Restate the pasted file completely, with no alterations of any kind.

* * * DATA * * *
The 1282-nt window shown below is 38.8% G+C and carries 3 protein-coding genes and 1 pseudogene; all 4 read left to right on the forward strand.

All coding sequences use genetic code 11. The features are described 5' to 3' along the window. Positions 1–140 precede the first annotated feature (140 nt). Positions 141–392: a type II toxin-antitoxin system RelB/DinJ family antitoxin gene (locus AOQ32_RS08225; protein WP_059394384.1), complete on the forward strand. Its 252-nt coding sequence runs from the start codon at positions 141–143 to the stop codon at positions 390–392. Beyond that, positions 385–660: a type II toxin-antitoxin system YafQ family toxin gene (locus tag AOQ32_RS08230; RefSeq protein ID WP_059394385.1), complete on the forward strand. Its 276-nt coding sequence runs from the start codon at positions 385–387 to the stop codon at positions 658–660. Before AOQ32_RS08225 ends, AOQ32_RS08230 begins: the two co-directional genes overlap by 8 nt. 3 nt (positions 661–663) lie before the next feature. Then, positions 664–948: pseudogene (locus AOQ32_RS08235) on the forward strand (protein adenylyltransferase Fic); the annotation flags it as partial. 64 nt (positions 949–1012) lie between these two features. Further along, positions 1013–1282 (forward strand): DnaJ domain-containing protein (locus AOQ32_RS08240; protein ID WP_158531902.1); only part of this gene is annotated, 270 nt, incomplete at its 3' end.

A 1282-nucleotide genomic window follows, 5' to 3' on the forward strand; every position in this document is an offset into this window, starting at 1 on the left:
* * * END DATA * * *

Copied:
The 1282-nt window shown below is 38.8% G+C and carries 3 protein-coding genes and 1 pseudogene; all 4 read left to right on the forward strand.

All coding sequences use genetic code 11. The features are described 5' to 3' along the window. Positions 1–140 precede the first annotated feature (140 nt). Positions 141–392: a type II toxin-antitoxin system RelB/DinJ family antitoxin gene (locus AOQ32_RS08225; protein WP_059394384.1), complete on the forward strand. Its 252-nt coding sequence runs from the start codon at positions 141–143 to the stop codon at positions 390–392. Beyond that, positions 385–660: a type II toxin-antitoxin system YafQ family toxin gene (locus tag AOQ32_RS08230; RefSeq protein ID WP_059394385.1), complete on the forward strand. Its 276-nt coding sequence runs from the start codon at positions 385–387 to the stop codon at positions 658–660. Before AOQ32_RS08225 ends, AOQ32_RS08230 begins: the two co-directional genes overlap by 8 nt. 3 nt (positions 661–663) lie before the next feature. Then, positions 664–948: pseudogene (locus AOQ32_RS08235) on the forward strand (protein adenylyltransferase Fic); the annotation flags it as partial. 64 nt (positions 949–1012) lie between these two features. Further along, positions 1013–1282 (forward strand): DnaJ domain-containing protein (locus AOQ32_RS08240; protein ID WP_158531902.1); only part of this gene is annotated, 270 nt, incomplete at its 3' end.

A 1282-nucleotide genomic window follows, 5' to 3' on the forward strand; every position in this document is an offset into this window, starting at 1 on the left: